Actor Frank Kelly: When I was 21, I wish I'd known...
The Fr. Ted star offers advice to his young self
Published 03/06/2014 | 02:30
To just go for it. I was in UCD studying a Bachelor degree in civil law. It was the best year of my life.
Nothing went wrong. I was also doing the bar. You could do them simultaneously then, you're not allowed to do it now, but I loved it because I had been a drop-out in school and wanted to leave school. I had already had a girlfriend in school at that point and she smelled of lipstick so I wasn't into gymslips at all or chipped nails. I went to a grinders in Blackrock, it was called Martina's.
I was determined to get out of school but I overheard my mother on the phone saying, "even if he only gets one subject it will keep him off the streets". So, I worked like a maniac, I got the matric in all subjects, and even got it in maths and I was now eligible for UCD but they forced me to do another year in school which was awful. I was fairly mature when I went to college, I was 19. I don't think you can have the bit tight enough between your teeth in your early 20s, there will be people to discourage you, so you just have to go for it, really go for it. I never stopped to think if it was a good idea or not.
... that when I went to college it would all open up for me. I joined the DramSoc. I stopped at the boxing club stall first. There was this huge, big guy at the stall and I had notions of maybe joining a boxing club so I asked him, who would I be fighting and he asked me my weight. I told him and he said, you'd be fighting me. I tore up the papers and walked away. I'd have been killed!
I had been very active in dramatics in school, had played nine leads. They weren't interested in me academically but they were interested in me packing out the hall. I had studied violin intensively for 10 years and gave it up in rage. My father wanted me to go to a conservatory in Paris.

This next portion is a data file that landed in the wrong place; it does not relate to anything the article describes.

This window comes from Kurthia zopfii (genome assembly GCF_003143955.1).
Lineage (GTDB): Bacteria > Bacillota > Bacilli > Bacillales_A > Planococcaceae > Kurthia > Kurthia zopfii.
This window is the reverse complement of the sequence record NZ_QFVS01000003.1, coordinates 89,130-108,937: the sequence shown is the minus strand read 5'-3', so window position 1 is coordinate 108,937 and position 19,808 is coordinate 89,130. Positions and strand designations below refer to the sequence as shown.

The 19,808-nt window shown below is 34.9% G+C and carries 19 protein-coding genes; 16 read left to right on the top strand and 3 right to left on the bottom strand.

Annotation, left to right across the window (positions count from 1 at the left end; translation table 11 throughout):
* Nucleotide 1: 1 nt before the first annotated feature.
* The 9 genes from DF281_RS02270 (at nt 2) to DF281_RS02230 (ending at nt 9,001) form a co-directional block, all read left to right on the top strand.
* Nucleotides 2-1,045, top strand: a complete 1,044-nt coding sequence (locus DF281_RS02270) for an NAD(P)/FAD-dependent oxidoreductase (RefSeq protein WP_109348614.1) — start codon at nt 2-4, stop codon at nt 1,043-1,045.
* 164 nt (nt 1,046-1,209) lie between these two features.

... that I would be glad I got my degree. I always felt then that I had options and I hadn't made my choice by accident or just fallen into acting. Acting was very much like a religious vocation, it was something I just had to be. It can be a curse if you're not successful, I don't look down on people who don't have a successful career in acting.
...that there is so much work to be done you can't be diverted or distracted. Ideally, to be single in college. I finished an affair before I went to college and I decided I wasn't getting involved with something like that again. I had had enough of a rough time, so I said no more of this for a while. I was fairly successful in that area but had no steady girlriends. I had seen too much grief. I had seen members of my family going to the edge because of affairs.
... to never be put off your faith by a silly priest. When I was in school I used to bunk off the religious retreats. One year, I went to one out of curiosity and the priest was painting a picture of people with tridents being shoved in their naked bottoms for their sins and he stopped and said, "never be put off your faith by a silly priest". You couldn't have heard a more iconoclastic statement at the time. The words 'silly' and 'priest' didn't go together. It stayed with me ever since.
Frank Kelly appears in Moll by John B Keane at The Gaiety Theatre, Dublin until June 7. www.gaeitytheatre.ie.
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